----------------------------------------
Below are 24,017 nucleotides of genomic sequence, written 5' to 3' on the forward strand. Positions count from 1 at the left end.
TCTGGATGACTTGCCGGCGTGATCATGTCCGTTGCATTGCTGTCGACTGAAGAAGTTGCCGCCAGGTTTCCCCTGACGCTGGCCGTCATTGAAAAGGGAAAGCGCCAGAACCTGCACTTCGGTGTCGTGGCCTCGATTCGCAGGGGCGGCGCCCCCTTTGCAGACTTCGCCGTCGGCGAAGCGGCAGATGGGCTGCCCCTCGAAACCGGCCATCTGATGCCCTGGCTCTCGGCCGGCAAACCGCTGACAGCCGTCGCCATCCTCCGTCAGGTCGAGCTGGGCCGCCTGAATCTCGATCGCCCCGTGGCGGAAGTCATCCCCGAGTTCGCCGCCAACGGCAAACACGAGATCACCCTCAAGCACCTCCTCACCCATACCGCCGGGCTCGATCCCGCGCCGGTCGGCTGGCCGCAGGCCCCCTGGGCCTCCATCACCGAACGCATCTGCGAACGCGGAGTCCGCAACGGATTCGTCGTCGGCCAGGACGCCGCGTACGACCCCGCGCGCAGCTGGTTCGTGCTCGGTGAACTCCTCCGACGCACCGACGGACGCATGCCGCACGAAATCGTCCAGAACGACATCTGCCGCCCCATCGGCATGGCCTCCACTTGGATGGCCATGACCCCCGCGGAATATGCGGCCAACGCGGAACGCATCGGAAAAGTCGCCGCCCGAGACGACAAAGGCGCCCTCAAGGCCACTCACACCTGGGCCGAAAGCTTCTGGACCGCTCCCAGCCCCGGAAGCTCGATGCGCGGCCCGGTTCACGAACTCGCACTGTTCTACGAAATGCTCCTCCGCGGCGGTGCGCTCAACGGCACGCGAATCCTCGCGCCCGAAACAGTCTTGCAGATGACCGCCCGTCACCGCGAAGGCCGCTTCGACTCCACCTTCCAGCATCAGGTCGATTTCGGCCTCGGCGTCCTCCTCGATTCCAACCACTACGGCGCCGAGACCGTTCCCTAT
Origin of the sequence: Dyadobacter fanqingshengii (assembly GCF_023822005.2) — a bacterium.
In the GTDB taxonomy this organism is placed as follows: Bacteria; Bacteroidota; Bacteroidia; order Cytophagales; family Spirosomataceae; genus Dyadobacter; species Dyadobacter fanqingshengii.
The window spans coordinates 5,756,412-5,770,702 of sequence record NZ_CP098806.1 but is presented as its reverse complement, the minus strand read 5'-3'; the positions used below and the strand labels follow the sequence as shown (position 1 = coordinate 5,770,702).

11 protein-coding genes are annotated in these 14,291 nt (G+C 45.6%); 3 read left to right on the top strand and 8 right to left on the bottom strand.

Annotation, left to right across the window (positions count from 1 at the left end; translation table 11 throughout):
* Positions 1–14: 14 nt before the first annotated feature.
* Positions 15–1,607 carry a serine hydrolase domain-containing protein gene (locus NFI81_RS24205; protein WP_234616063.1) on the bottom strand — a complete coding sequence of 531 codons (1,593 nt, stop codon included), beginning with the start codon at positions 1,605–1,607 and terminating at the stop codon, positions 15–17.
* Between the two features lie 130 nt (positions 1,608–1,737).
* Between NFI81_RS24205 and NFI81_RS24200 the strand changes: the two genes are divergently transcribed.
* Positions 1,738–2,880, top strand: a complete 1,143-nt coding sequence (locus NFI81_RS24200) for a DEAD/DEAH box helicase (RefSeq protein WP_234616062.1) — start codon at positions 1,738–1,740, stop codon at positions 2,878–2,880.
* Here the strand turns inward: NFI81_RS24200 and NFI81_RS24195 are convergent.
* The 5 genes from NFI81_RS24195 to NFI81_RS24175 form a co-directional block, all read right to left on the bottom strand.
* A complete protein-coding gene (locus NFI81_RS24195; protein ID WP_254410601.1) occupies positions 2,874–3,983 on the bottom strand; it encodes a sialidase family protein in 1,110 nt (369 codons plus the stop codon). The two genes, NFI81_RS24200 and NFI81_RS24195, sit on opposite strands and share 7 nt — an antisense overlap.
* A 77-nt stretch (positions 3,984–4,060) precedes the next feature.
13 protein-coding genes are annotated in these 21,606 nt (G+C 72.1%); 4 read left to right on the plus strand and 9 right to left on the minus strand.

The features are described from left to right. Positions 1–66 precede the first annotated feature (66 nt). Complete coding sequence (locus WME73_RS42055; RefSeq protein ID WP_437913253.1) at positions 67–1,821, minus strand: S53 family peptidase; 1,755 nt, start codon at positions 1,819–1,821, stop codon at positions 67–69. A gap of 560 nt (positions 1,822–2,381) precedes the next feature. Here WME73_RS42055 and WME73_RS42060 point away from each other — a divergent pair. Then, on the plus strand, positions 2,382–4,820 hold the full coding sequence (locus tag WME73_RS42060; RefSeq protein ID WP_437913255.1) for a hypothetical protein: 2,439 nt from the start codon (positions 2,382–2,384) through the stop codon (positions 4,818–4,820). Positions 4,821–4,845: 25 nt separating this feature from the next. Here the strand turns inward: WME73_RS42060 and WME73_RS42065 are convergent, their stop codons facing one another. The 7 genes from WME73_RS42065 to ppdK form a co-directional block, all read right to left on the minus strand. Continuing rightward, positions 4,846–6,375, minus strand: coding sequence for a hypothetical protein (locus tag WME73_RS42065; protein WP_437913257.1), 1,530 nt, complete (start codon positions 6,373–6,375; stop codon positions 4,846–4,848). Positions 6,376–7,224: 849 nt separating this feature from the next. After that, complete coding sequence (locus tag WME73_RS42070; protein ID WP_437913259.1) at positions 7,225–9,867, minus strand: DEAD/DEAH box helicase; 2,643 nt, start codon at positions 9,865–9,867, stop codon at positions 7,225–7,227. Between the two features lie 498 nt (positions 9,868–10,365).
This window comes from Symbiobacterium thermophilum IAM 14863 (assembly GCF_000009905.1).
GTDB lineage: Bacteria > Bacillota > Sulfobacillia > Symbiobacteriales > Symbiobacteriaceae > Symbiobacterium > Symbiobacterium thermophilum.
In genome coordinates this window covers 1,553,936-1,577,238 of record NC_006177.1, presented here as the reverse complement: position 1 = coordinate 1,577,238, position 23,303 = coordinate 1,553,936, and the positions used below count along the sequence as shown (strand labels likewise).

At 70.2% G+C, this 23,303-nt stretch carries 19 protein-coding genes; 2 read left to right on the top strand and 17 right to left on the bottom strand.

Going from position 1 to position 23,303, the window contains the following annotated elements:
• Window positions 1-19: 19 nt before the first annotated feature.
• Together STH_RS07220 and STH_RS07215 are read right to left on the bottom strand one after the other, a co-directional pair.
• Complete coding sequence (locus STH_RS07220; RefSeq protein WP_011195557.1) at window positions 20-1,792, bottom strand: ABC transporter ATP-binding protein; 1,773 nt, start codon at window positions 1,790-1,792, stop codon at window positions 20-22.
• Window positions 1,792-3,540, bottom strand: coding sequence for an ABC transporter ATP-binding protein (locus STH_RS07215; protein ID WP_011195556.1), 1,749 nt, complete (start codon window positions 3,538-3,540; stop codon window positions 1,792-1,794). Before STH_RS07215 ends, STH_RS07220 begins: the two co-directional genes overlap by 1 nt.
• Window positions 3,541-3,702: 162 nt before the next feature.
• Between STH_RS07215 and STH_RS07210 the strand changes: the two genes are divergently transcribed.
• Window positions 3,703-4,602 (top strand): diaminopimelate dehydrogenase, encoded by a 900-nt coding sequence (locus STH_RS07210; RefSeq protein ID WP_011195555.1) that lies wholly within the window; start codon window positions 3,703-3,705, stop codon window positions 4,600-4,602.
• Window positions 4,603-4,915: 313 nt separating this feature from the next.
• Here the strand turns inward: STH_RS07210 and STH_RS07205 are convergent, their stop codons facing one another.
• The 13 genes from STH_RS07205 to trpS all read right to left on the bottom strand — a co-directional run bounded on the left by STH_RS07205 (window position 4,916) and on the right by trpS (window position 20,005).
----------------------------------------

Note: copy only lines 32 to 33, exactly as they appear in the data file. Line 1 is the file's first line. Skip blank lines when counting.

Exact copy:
• Here the strand turns inward: STH_RS07210 and STH_RS07205 are convergent, their stop codons facing one another.
• The 13 genes from STH_RS07205 to trpS all read right to left on the bottom strand — a co-directional run bounded on the left by STH_RS07205 (window position 4,916) and on the right by trpS (window position 20,005).